Recently I stirred up a bit of debate when I noted on a podcast interview that I don’t always recommend that authors have a blog. You could have heard a virtual pin drop for a moment as this statement was met with silence!
When you’re an author, one of the things you might be pressed into doing is a blog, but I think it’s a very valuable question to ask of yourself—“Do I really want to blog?” The other questions you should ask along with that question are: “Do I have two to three hours a week to write content and keep the content engaging? Do I feel all right about having others freely comment on my content? Am I in this for the marathon, not the sprint?”
I’ve also written about this on my own blog in terms of the growing “Book Blog Cemetery” where authors have penned blogs in the very first months of their book launch and then just let them go after a couple months. I think if you’re going to engage readers and hope they come to your blog, then you need to be in it for the marathon, not the sprint. It’s important to respect your readership, and when you’re blogging, you’re making a commitment to the readers of that blog that you’re going to be there, and you will want them to depend on coming back to read more of your great insight.
One of the authors I worked with in the past and that I always use a case study for blogging is prolific writer Beth Kephart – beth-kephart.blogspot.com/.
Beth started a blog prior to her YA novel release (she’s an award-winning non-fiction writer) and blogging was a whole new experience for her. The wonderful thing she’s done with her blog is that she truly committed herself to blogging for the long haul and now she can’t not blog! That’s a good thing!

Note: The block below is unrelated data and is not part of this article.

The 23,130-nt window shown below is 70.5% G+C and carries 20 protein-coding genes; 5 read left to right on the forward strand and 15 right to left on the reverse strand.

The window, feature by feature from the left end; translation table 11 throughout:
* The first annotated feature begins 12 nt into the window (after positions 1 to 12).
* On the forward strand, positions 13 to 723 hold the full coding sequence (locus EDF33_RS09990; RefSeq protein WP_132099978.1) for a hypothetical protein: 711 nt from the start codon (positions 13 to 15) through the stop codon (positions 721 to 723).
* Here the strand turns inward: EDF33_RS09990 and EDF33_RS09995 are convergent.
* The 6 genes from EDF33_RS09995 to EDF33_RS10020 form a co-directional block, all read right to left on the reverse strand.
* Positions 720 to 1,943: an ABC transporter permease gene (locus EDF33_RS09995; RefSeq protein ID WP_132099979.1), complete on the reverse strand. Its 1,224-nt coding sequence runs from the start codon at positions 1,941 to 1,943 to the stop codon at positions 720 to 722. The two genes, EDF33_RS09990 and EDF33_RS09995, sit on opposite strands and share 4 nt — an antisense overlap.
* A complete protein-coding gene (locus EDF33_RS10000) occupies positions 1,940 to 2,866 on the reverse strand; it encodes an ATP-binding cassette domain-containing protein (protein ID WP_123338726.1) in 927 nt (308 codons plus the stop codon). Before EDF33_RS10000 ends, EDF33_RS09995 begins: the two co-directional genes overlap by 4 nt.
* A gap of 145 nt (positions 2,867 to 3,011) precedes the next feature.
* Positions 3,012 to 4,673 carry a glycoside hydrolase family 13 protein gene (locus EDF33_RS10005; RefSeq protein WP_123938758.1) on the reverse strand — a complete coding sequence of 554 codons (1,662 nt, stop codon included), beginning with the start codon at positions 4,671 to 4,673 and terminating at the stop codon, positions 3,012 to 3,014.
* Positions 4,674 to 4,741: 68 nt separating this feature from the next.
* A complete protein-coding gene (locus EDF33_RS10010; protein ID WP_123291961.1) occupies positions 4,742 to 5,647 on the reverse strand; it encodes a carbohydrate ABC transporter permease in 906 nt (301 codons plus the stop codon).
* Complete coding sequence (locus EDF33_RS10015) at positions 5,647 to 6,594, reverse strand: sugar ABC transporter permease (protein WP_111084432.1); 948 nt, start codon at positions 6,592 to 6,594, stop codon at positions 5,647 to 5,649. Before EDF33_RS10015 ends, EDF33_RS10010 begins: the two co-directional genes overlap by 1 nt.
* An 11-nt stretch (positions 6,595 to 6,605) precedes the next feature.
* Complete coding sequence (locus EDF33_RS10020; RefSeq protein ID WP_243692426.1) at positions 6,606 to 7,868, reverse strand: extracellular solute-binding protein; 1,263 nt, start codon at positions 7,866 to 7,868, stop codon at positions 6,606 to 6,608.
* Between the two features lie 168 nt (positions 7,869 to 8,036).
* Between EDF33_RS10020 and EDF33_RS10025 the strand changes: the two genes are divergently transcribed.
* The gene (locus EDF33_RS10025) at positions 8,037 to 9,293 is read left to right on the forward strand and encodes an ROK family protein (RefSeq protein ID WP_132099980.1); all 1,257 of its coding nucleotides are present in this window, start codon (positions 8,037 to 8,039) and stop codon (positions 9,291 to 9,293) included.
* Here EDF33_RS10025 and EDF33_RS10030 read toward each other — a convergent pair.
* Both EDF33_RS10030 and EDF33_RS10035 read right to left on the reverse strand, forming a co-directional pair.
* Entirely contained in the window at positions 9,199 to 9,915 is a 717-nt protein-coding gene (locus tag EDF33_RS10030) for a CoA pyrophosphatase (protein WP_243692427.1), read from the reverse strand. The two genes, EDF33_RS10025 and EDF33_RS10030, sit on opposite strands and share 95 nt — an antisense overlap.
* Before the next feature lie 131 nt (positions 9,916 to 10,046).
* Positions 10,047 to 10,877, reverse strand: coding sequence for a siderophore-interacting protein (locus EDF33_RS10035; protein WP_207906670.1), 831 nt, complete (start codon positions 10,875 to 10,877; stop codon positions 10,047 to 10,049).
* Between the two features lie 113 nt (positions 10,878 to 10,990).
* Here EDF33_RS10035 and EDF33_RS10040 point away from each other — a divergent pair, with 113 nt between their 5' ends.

If you’re trying to decide whether blogging is right for you, I also recommend you read Bob Bly’s book, “Blog Schmog” – it’s full of very good insight in terms of identifying whether you have the time, patience, and topic fit for having a successful blog.
Remember you can still have a wonderful author’s presence through your website without a blog component! It’s really up to you. I always like to relate blogging to the bigger picture, so I often say, “Blog the change you want to see in the world” as a homage to Gandhi, but also as a reminder to authors that when you blog you really are engaging in a two-way conversation that can initiate action and change!
The possibilities are truly endless in terms of connecting your book to like-minded and “link-minded” readers online, as long as you keep in mind that you always want to, “Ask not what a blog or blogger can do for you—ask what you can do for the blog or the blog readers, instead.”